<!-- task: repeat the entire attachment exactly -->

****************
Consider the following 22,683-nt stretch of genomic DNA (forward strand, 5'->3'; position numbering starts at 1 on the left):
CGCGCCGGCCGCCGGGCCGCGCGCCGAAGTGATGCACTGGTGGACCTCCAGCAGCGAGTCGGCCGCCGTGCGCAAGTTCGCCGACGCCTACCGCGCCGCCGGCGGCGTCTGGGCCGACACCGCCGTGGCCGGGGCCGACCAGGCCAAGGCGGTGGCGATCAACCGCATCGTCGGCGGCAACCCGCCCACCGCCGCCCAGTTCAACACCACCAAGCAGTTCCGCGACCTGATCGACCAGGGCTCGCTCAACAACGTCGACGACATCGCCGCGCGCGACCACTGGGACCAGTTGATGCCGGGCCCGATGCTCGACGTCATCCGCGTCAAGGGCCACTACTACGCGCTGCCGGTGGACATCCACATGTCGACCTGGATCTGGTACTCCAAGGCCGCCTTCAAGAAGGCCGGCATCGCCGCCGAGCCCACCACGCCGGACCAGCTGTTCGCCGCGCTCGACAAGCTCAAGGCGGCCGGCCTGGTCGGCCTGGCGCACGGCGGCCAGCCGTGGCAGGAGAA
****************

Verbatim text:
Consider the following 22,683-nt stretch of genomic DNA (forward strand, 5'->3'; position numbering starts at 1 on the left):
CGCGCCGGCCGCCGGGCCGCGCGCCGAAGTGATGCACTGGTGGACCTCCAGCAGCGAGTCGGCCGCCGTGCGCAAGTTCGCCGACGCCTACCGCGCCGCCGGCGGCGTCTGGGCCGACACCGCCGTGGCCGGGGCCGACCAGGCCAAGGCGGTGGCGATCAACCGCATCGTCGGCGGCAACCCGCCCACCGCCGCCCAGTTCAACACCACCAAGCAGTTCCGCGACCTGATCGACCAGGGCTCGCTCAACAACGTCGACGACATCGCCGCGCGCGACCACTGGGACCAGTTGATGCCGGGCCCGATGCTCGACGTCATCCGCGTCAAGGGCCACTACTACGCGCTGCCGGTGGACATCCACATGTCGACCTGGATCTGGTACTCCAAGGCCGCCTTCAAGAAGGCCGGCATCGCCGCCGAGCCCACCACGCCGGACCAGCTGTTCGCCGCGCTCGACAAGCTCAAGGCGGCCGGCCTGGTCGGCCTGGCGCACGGCGGCCAGCCGTGGCAGGAGAA